Before finalizing the material, to be used in the aircraft structure material needs to be evaluated i.e. flame resistance, etc. certain standards have been set by Federal Aviation Association which are published under Federal Aviation Regulation documents FAR 25.853. Depending upon its location and its use, various tests are applied. Incorporating steel metal in wings during aircraft construction could result in failure of meeting the aircraft needs. Though steel is strong and hard metal but depending upon its application (as it is used in the making the wings of the aircraft) it won’t work because of its weight. Because of its weights, using steel is not a good choice (Agney, et al, 2018). Thermal conductivity and expansion are the conditions under which steel usage goes wrong as it has poor resistance against heat. In the construction of aircraft wings, heat-shield material is expected to use with low thermal conductivity so that airframe structure could be protected from excessive heating. Steel may prove to be the ideal metal for making the skin and landing gear and it typically comprises around 11-13 percent of the materials used in an aircraft, but its weight restricts take off and flying off the aircraft.
An aircraft is built with several major components i.e. wings, undercarriage, and fuselage, etc. Different components of the aircraft are made with different material and depending upon the function the material is selected. For correcting the above mentioned structural failure, being a part of the team, I would recommend using titanium in place of steel for making the wings of the aircraft. Titanium is most widely used material for making aircraft and 15 percent of the aircraft is being made of titanium (Ngo, 2019). Titanium is a lightweight metal and has a high capacity to bear heat that prevents wings from expansion. Titanium also has low thermal conductivity due to which is proves to be the ideal material for the structure of the wings. I would recommend using titanium considering its application in the aircraft construction on basis on its characteristics. It is lightweight, strong, inexpensive, and a predictable metal. Though, steel is stronger than titanium but considering the location where it would be used, titanium seems to be the ideal choice.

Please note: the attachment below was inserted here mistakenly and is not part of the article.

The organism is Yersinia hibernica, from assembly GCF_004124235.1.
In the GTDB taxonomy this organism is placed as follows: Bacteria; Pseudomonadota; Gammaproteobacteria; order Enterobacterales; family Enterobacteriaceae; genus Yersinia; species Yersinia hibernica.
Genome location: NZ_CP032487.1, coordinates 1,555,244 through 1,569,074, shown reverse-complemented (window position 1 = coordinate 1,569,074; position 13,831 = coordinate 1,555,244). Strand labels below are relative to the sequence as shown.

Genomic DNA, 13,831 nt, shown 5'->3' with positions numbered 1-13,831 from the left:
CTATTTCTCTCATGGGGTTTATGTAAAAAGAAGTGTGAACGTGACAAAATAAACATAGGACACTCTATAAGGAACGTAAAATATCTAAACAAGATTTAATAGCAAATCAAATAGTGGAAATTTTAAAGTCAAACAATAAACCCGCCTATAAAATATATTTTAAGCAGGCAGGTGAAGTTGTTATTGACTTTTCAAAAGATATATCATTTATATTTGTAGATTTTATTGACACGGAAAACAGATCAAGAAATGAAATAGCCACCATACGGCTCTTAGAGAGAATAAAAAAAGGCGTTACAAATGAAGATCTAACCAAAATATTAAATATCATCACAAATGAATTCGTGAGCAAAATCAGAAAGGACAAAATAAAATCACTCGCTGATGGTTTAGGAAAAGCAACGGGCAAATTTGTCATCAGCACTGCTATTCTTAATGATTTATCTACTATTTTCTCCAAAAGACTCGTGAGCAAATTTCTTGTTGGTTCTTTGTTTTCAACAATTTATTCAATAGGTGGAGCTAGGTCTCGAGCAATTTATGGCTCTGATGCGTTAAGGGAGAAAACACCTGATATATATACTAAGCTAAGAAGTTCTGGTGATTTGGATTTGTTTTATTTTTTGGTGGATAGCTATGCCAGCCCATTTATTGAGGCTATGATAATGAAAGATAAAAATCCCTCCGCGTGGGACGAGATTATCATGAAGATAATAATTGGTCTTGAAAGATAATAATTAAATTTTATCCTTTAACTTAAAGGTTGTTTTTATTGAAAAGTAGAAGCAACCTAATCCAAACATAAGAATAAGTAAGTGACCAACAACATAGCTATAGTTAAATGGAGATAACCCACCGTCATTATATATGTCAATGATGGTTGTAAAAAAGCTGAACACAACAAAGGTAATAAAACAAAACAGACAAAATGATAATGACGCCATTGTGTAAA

Reinforcing and redesigning the problem areas would not work, as the main concern is a material choice as per the part of the aircraft where it would be used so choosing appropriate and different materials would be the main focus while aircraft construction. Material selection is the real challenge as aircraft being a metal object is prone to corrosion, though it (the aircraft) is painted but nature would prevail. Changing the material and replacing steel with titanium would serve best as far as wing construction is concerned. Titanium's good mechanical properties and good weldability make it a good choice for aircraft construction (Yerra, 2019). Titanium should be replaced with steel as it could bear bending, compression, torsion and all the other varying stresses. So considering the key properties of titanium, it won't be wrong to say that it is a lightweight, corrosion-resistant and strong metal. After analyzing all the factors and aspects, I would say that it is not the design but it is the location or the area for which a metal or material would be used in aircraft. Depending upon the application and the characteristics of the metal, material for aircraft would be selected. For example, if it's about constructing wings of the aircraft then titanium would be an appropriate choice because of its lights weight and thermal characteristics, but it's about constructing landing gear, then steel would prove better than titanium because of its high thermal conductivity and heavyweight.
Agney, A., Singh, S., & Srinivas, G. (2018). Structural and Fluid Flow Analysis of Subsonic Aircraft jet Engine Centrifugal Compressor. Materials Today: Proceedings, 5(9), 19507-19516.
Ngo, M. (2019). Investigation of Delamination Initiation and Propagation in the Vicinity of Fastener Locations in Primary Composite Structures (Doctoral dissertation, UC San Diego).
Yerra, V. A. C. (2019). Understanding the Theory and Use of Resistive Welding Technology for Fiber-Reinforced Thermoplastic Composite Structures in Automotive Applications.
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